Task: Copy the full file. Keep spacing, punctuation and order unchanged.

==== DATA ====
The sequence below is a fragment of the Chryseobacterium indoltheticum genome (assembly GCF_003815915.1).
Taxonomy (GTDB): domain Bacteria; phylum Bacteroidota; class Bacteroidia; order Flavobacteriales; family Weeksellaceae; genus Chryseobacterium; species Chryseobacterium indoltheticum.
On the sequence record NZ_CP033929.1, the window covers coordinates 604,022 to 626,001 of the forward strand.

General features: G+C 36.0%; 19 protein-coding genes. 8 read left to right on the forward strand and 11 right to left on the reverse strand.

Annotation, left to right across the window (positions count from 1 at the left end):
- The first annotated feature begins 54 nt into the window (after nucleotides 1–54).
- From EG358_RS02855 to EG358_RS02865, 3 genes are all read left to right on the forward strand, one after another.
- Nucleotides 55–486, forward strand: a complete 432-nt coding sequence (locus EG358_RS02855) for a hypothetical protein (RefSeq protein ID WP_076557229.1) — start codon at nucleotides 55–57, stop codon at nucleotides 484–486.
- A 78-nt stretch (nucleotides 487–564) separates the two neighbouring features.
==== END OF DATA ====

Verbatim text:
The sequence below is a fragment of the Chryseobacterium indoltheticum genome (assembly GCF_003815915.1).
Taxonomy (GTDB): domain Bacteria; phylum Bacteroidota; class Bacteroidia; order Flavobacteriales; family Weeksellaceae; genus Chryseobacterium; species Chryseobacterium indoltheticum.
On the sequence record NZ_CP033929.1, the window covers coordinates 604,022 to 626,001 of the forward strand.

General features: G+C 36.0%; 19 protein-coding genes. 8 read left to right on the forward strand and 11 right to left on the reverse strand.

Annotation, left to right across the window (positions count from 1 at the left end):
- The first annotated feature begins 54 nt into the window (after nucleotides 1–54).
- From EG358_RS02855 to EG358_RS02865, 3 genes are all read left to right on the forward strand, one after another.
- Nucleotides 55–486, forward strand: a complete 432-nt coding sequence (locus EG358_RS02855) for a hypothetical protein (RefSeq protein ID WP_076557229.1) — start codon at nucleotides 55–57, stop codon at nucleotides 484–486.
- A 78-nt stretch (nucleotides 487–564) separates the two neighbouring features.